Day 2-Using Integrated Insight to Drive Growth

— Good morning. It is a delight to join you all and hear about your world and where it connects with mine


— I will share the journey my team went on to transform our research team into an integrated insights team
  • Changing our organization from “how we work”  to “what we do”
  • How we moved from business insights teams providing tactical services to feeling like we were driving the strategic direction of  the BBC


— But first, a bit of market context and business context to understand why we did what we did


— In 2017, we were given approach to reshaping and developing team at BBC World Services
  • I’ll go through our proposed solutions
  • I’ll also go through the pitfalls and reflections on what we did right and where to improve
  • I’ll also have reflections on what I’d do differently
— Then  I’ll discuss the benefits of these changes to the team, the people in it, and the outcome for the BBC as a whole.


— Our vision was as follows: Build a multi disciplinary team to help BBC achieve ambitious growth targets, and transition our operations to a digital world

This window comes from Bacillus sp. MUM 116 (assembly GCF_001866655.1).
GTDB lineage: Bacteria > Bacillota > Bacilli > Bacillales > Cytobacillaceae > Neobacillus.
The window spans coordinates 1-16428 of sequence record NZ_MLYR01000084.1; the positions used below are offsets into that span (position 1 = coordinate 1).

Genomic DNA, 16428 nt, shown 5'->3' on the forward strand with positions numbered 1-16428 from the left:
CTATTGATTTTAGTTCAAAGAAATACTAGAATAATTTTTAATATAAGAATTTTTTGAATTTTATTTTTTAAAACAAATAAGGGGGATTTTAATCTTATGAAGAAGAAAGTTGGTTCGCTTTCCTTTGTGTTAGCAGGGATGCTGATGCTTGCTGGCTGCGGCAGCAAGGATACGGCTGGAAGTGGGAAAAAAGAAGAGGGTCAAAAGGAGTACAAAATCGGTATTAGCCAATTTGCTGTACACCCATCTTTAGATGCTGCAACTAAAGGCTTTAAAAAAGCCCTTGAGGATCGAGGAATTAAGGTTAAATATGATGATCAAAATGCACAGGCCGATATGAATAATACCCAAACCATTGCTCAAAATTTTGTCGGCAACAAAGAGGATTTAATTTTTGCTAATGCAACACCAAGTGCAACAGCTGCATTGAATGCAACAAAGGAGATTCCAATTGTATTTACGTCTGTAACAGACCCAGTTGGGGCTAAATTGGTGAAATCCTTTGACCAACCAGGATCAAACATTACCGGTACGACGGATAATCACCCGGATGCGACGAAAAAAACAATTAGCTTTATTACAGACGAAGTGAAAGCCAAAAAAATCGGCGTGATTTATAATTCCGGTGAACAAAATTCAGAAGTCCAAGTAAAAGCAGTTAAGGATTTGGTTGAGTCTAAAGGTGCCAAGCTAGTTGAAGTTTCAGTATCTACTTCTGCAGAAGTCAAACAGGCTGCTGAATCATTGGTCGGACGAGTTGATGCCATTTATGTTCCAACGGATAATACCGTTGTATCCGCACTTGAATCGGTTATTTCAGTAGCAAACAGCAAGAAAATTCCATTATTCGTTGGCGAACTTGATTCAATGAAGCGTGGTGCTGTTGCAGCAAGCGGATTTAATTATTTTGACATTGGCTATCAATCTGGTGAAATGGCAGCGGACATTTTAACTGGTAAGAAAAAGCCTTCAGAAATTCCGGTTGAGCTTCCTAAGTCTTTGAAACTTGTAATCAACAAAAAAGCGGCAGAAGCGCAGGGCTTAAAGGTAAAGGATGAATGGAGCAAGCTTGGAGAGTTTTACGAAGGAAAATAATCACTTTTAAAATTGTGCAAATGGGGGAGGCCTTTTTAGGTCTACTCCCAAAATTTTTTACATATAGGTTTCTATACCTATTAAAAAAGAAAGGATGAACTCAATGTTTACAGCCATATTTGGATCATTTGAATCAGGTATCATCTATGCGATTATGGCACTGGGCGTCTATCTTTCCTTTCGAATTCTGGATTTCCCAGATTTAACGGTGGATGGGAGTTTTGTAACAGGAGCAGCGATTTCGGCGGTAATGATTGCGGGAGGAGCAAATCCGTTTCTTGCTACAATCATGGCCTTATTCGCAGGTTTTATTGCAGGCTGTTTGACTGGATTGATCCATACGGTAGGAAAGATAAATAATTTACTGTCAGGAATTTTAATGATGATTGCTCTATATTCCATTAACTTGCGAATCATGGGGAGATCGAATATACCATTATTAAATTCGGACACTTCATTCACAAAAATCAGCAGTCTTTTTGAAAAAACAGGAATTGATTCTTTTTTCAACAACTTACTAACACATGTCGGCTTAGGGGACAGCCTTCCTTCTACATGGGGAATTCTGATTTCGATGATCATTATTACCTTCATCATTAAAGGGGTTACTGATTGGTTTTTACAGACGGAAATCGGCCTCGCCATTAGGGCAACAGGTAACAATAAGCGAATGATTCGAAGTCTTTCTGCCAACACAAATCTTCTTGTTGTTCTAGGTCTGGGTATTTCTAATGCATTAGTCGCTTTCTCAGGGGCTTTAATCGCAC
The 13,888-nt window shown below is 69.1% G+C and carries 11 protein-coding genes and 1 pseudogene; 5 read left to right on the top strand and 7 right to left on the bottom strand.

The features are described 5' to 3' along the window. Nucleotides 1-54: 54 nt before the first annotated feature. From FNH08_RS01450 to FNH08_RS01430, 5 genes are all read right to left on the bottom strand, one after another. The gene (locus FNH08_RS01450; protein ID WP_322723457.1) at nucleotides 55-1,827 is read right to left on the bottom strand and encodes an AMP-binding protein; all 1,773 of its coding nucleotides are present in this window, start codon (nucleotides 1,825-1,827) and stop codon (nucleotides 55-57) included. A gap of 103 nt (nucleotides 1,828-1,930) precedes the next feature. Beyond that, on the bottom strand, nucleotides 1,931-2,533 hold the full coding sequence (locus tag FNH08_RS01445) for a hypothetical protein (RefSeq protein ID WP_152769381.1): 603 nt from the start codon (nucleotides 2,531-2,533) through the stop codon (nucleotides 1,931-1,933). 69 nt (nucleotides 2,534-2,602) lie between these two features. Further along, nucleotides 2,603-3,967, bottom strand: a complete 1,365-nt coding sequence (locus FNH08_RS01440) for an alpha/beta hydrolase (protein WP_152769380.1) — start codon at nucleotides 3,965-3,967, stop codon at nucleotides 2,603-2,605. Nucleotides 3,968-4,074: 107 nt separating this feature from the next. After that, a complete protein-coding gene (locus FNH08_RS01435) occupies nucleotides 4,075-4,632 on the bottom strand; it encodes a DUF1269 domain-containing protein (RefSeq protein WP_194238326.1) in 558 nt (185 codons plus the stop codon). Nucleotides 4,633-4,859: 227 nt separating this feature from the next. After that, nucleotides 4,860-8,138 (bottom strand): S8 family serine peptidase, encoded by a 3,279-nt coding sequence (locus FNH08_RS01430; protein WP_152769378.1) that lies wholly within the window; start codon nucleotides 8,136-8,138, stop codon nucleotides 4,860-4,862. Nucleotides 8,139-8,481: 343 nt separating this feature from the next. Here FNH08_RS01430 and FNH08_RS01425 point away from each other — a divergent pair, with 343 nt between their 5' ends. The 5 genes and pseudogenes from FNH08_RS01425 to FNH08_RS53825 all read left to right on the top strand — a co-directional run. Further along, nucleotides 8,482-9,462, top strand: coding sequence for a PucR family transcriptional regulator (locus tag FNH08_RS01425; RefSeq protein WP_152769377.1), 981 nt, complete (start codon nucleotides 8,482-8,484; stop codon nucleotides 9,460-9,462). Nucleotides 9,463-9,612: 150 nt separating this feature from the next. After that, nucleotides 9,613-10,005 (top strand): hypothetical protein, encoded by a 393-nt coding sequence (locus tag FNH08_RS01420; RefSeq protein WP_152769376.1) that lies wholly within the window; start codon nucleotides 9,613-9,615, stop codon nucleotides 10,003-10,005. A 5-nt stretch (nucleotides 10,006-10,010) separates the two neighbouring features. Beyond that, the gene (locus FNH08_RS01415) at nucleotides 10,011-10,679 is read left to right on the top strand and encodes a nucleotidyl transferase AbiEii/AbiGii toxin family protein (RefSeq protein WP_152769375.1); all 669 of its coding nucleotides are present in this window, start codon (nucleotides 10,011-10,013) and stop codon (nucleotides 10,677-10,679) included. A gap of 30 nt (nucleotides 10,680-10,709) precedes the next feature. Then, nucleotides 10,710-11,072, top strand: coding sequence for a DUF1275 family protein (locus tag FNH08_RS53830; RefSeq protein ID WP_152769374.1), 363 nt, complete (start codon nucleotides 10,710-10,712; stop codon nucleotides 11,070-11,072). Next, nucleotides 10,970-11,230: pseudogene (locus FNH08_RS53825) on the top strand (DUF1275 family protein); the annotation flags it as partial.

• This all had to be done optimizing for efficiency in our existing services
— The big question was: How to achieve  that transformation when you only have nine people, and a budget less than 1% of a division of 3,000 people


— But first let’s begin with where we started and what caused the need for change


— The BBC set out ambitious growth targets of reaching 550 million people by the BBC centennial celebration in 2023


— Where would this growth come from? Who would be our users? What would they want?
  • Traditionally our audiences were tv and audio, but growth would clearly from digital content where there was both fierce competition and different audience habits
— Our team was small, data limited and not prioritized, our research potential was not understood. And in a large, established organization like the BBC ,it was hard to pitch for funding
  • The assumption was that the digital future would minimize need for research, without expensive specialist projects
  • Investment resources were typical made for editorial content, and improving content
— The business was not set up to think about innovation and growth funding for a broad variety of teams